Here is some details about the Workshop with step-by-step instructions. Our goal is that you will learn some basics and get a glimpse of Oracle IoT Cloud Service at the workshop, and you can continue playing it with IoT package after going home. So be sure to bring your computer so we can setup proper software for you.
Before we get into the step-by-step guide, here is the list of hardware parts we will use at the IoT Workshop.
1. Download and install software
We use the popular Arduino IDE to write code and upload to IoT device.You may download it from Arduino website even before coming to the workshop.
Just to make sure you get the proper platform for your computer, e.g. if you have a Windows machine, get the “Windows installer.”
The installation is straightforward, as it is very typical installation on your computer platform. If needed, here is instruction: https://www.arduino.cc/en/Guide/HomePage
2. Setup Arduino IDE to use NodeMCU board
We use a IoT device board called NodeMCU. Like Arduino Uno board, it has many pins to connect sensors and LED lights, but also has built-in WiFi chip which we can use to send input data into IoT Cloud.
You have installed Arduino IDE at step 1. Now open the Arduino IDE.
Go to File -> Preferences, and get to a page like this:
Add this “http://arduino.esp8266.com/stable/package_esp8266com_index.json” to the “Additional Boards Manager URLs” field, and then hit “OK” button.
Restart Arduino IDE, and go to “Tools” -> “Board” -> “Board Manager”, and select “esp8266 by ESP8266 Community”. Click it and install.
Restart Arduino IDE and go to “Tools” -> “Board”, and select “NodeMCU 1.0” board.
Also set up corresponding parameters on CPU Frequency, Flash Size, etc, according to above screenshot.
3. Quick Blink Test
To verify that we have set up the Arduino IDE for NodeMCU properly, we can connect the board to computer using a USB-microUSB cable.
Then go to “File” -> “New”, copy & paste this example code into coding window: https://github.com/raymondxie/iotws/blob/master/iotws_led.ino
Select the proper Port where board is connected via USB:
Click “Upload” icon on the top left of Arduino IDE, and observe that the sample code is loaded onto board. The on-board LED should blink once per second.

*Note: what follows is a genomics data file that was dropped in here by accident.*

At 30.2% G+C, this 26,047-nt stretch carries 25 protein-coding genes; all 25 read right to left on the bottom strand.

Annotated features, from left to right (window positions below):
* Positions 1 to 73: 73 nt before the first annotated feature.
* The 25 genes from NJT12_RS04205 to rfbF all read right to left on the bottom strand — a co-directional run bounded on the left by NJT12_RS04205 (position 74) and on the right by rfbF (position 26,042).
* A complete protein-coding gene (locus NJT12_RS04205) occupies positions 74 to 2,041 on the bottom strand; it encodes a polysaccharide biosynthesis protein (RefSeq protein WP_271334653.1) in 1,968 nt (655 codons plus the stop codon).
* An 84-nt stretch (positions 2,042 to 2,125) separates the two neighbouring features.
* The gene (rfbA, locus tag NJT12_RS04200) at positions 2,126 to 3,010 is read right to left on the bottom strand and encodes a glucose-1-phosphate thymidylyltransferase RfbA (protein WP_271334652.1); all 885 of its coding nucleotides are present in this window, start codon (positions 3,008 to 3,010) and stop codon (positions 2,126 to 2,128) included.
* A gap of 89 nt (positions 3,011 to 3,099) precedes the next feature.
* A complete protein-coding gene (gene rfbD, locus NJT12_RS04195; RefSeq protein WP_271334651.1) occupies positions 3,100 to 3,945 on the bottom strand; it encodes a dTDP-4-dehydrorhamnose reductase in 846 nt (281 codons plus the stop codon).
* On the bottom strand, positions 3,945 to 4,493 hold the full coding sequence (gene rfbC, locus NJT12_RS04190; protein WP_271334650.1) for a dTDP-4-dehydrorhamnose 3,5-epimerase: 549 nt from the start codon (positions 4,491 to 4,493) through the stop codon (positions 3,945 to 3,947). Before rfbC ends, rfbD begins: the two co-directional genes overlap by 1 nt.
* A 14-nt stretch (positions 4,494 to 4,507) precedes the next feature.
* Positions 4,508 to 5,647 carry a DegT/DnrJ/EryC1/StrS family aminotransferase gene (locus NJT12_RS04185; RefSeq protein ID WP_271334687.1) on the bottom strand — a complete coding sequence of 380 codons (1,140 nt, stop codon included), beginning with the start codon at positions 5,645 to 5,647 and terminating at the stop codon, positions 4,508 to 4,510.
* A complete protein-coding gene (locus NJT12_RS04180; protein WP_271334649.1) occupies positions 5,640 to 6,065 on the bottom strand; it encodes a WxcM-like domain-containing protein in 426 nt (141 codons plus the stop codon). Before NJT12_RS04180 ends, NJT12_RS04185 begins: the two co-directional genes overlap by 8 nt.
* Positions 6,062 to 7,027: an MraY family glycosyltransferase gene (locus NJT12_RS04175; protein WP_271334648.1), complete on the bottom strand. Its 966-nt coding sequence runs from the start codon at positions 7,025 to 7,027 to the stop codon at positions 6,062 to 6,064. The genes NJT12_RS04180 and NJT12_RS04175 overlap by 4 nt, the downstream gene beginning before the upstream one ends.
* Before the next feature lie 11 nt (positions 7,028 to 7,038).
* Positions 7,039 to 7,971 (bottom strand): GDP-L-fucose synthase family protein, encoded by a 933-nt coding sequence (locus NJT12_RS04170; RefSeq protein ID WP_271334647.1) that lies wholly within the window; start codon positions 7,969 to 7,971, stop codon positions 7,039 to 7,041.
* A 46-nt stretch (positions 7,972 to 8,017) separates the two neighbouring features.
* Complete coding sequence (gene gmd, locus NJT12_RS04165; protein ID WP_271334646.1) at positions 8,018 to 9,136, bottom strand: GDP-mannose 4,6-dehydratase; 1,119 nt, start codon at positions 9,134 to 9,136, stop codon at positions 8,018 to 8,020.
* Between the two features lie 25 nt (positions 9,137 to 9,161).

For some Macbook, if you don’t see proper port of “USBtoUART”, you need install a FTDI driver – you can download it from here.
For Windows machine, you will see certain “COM” ports. You need install this driver.
You can also play around and connect an external LED light to a pin similar to following wiring diagram, and modify the code to use that pin to blink the LED.
By now, you have completed the setup of Arduino development environment for NodeMCU – an IoT device, upload and execute code on the device.
Want to learn more about the Internet of Things?
Are you attending Oracle OpenWorld 2016 or JavaOne 2016? Then you are in luck! Once again we have partnered with the Oracle Technology Network (OTN) team to give OOW16 and JavaOne attendees an IoT hands-on workshop.
We will provide a free* IoT Cloud Kit so you can get your feet wet on one of the hottest emerging technologies. You don’t have to be an experienced electronic engineer to participate. We will go through the basics and show you how to connect a wifi micro-controller to the Oracle Internet of Things Cloud.
Note: OK, so that Gluon JavaOne app, 1) isn’t new this year and 2) I posted the wrong links. This year’s app is called JavaOne16, so look carefully. You can find the IoT Workshop signups under OTN Experiences.
Or find us at the OTN Lounge on Sunday afternoon. Workshops run all day, Monday through Wednesday of both conferences. Space is limited, and we may not be able to accommodate walkups, so do sign up if you plan to attend.
Then come to the OTN Lounge in Moscone South or the Java Hub at Hilton Union Square with your laptop and a micro-usb cable.